Friday 23 August 2019

Marc Coleman: 'Our €215bn debt doesn't mean we can't do social housing'

As the homelessness crisis continues, voters will want results, even if it means state spending, says Marc Coleman

‘Our per capita debt equates to €44,365 for every man, woman and child — four times higher than in 2007...’ Stock photo
‘Our per capita debt equates to €44,365 for every man, woman and child — four times higher than in 2007...’ Stock photo

Marc Coleman

'It doesn't matter if a cat is black or white, so long as it catches mice." Spoken by Chinese leader Deng Xiaoping 40 years ago to explain communist China's embrace of limited capitalism to raise living standards, the pragmatism behind these words has a message for today's policy-makers.

Last week saw new child homelessness figures emerge and with the generational struggle with high rents and mortgages putting the housing crisis to the fore, results will trump ideology by a country mile in the minds of voters at the next election.

In that regard, Ireland may soon need to go in the opposite direction to Deng Xiaoping with a more determinedly state-driven approach to housing provision.

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Not that you must be socialist to believe in social housing. De Valera and Charles Haughey built tens of thousands of units of social housing annually in a country far less rich than today's Ireland.

That process stopped in the 1990s, just as our population boom started. And that leaves us with a lot of catching up to do. Now, Ireland 2040, Construction 2020, the Action Plan on Housing and the Land Development Agency (LDA) proposal are moving things in the right direction.

But converting direction into action remains the challenge. Compared to the 1990s, four challenges confront any effort in this direction: higher land prices, higher personal indebtedness, EU fiscal rules and capacity.

Let's take them in turn.

Strong recovery and foreign capital have driven land prices to new heights. But if Dublin's high prices are an obstacle, the far lower prices in regional Ireland point to an opportunity to be smart about investment in ways that encourage growth outside the capital. The LDA also needs fast-tracking. And a debate on land prices - namely whether increases caused by planning constitute a real property right - may not be far away.

Ireland's high personal indebtedness - especially when compared to our EU peers - is sometimes cited as a reason why we should avoid more public debt.

CSO figures released last Friday show per capita debt equates to €44,365 for every man, woman and child in the country - four times higher than our 2007 level. This is ironic and self-defeating, as high personal mortgage debts today largely reflect a lack of past investment. Sensible public investment today can reduce future indebtedness.

Here, Finance Minister Paschal Donohoe needs to balance classic PhD economist advice with experience-based nous. As a politician, he will, of course, shy away from asking taxpaying mortgage holders to subsidise social housing. But by moving right on tax cuts, a move left on social housing can deliver the best of both worlds, provided a more sophisticated approach to fiscal rules is taken.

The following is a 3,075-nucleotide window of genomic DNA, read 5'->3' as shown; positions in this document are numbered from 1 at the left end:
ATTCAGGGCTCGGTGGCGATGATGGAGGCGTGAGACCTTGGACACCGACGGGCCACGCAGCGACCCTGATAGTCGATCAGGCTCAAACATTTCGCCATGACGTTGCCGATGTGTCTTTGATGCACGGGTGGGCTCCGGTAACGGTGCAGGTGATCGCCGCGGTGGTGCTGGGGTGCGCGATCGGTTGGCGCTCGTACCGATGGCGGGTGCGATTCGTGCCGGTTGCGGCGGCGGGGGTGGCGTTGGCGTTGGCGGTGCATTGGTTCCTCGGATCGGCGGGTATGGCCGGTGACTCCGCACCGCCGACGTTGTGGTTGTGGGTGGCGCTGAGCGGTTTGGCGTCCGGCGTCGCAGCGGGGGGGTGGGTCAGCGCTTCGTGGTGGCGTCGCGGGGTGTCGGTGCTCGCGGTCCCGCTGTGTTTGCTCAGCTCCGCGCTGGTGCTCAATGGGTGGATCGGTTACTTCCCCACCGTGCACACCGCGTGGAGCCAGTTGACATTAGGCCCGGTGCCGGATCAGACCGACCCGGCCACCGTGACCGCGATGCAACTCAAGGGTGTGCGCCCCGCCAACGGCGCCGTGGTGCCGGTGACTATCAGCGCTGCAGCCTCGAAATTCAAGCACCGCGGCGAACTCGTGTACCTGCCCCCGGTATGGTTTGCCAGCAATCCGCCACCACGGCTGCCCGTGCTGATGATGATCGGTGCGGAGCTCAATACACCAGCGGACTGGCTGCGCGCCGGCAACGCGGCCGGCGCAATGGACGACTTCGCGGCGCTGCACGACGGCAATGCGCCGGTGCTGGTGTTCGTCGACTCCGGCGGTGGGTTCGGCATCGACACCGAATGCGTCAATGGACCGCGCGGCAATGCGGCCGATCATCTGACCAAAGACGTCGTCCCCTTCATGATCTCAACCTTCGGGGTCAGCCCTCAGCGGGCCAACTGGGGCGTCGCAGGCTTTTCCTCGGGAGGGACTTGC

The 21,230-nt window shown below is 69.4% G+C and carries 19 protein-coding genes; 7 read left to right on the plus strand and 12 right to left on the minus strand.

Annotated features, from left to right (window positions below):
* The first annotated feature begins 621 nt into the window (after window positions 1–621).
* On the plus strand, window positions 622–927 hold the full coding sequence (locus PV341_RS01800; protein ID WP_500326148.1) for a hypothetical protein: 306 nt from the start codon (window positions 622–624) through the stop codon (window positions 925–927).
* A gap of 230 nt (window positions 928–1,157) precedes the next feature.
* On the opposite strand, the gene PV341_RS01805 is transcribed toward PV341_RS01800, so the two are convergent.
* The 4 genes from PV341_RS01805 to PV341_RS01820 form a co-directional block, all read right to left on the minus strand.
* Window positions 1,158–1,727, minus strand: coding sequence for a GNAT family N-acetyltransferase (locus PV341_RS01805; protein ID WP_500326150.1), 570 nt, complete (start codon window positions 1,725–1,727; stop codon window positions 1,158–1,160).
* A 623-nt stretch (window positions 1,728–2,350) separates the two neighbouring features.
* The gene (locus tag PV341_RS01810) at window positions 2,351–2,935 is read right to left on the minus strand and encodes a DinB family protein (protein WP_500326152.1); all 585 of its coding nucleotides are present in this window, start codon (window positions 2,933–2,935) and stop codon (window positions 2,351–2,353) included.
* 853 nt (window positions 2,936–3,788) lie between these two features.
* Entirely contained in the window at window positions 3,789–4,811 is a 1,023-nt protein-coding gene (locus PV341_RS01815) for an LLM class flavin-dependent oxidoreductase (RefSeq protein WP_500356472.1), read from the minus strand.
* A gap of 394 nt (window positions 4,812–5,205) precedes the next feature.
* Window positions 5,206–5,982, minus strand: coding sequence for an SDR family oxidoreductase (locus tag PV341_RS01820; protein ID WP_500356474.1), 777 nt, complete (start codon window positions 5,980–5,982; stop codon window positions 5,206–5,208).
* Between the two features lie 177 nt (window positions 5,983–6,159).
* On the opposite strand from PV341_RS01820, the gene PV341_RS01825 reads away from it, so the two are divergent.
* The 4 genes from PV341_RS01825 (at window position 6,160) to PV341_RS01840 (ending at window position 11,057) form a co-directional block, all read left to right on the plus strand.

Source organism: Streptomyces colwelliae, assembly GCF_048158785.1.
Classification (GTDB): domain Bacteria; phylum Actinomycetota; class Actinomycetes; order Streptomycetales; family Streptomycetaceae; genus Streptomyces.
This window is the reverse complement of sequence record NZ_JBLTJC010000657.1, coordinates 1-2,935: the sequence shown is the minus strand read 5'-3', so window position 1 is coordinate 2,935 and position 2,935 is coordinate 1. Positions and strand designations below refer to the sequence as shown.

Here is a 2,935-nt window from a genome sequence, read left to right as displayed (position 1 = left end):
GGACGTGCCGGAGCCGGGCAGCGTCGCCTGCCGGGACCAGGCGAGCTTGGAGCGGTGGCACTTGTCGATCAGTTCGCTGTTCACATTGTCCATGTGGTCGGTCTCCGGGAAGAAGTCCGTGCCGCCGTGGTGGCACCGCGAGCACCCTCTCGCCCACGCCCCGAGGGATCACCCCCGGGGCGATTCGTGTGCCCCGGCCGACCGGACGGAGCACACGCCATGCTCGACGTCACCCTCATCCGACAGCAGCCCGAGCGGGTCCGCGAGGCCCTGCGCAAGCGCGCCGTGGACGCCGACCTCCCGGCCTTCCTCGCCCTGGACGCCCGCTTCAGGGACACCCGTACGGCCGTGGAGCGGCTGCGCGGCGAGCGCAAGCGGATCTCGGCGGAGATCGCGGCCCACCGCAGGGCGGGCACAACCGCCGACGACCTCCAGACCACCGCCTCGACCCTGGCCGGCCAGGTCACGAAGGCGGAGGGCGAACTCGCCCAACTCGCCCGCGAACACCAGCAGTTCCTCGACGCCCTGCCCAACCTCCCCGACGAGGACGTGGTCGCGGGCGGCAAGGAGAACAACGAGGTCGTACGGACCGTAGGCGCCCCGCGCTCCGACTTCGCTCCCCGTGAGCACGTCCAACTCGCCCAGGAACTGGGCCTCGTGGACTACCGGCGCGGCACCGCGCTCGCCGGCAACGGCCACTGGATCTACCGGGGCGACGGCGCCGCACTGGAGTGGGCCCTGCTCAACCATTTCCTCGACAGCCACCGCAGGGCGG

The Irish Fiscal Advisory Council has raised concerns in relation to the budgetary situation and the economic cycle - for current spending, but not for capital borrowing. Here longer-term, not short-term cyclical, factors are more important. Good investment raises future productivity, living quality and tax revenues, regardless of the cycle.

And, as happened in the 1980s in the UK, social housing can be eventually sold to occupants, thus creating stakeholders in the system. Subsequent lack of such policy now is a contributor to current instability in that country. Besides, economics 101 tells you that capital stock should be stable or rising as a share of output. Despite output and the workforce rising by one half and one quarter since 2014, respectively, our capital stock has barely flinched.

So we must change how fiscal rules work. Two chances have already been missed. Firstly, the 2004 EU Accession process when the Stability Pact could have been changed to facilitate younger, high-growth eastern states to invest more in infrastructure, and the 2012 Fiscal Treaty.

In both cases, I wrote papers urging reform. Again, the focus was on the short-term cycle. Now, a new EU commissioner and ECB president gives us a third chance. It might be the last.

A fourth constraint is capacity. Massive investment could mean our construction industry needs some help, in the short term at least. Here Italy, with its experience of cooperatives and housing investment, and Germany, with its good planning, could be good partners.

Donohoe will worry about the National Children's Hospital saga. But his department is improving spending guidelines. Implementing them will require practical experience. And a little - this time Irish - wisdom: save the pennies and spend the pounds.

Marc Coleman is a consultant working with Ibec and other organisations

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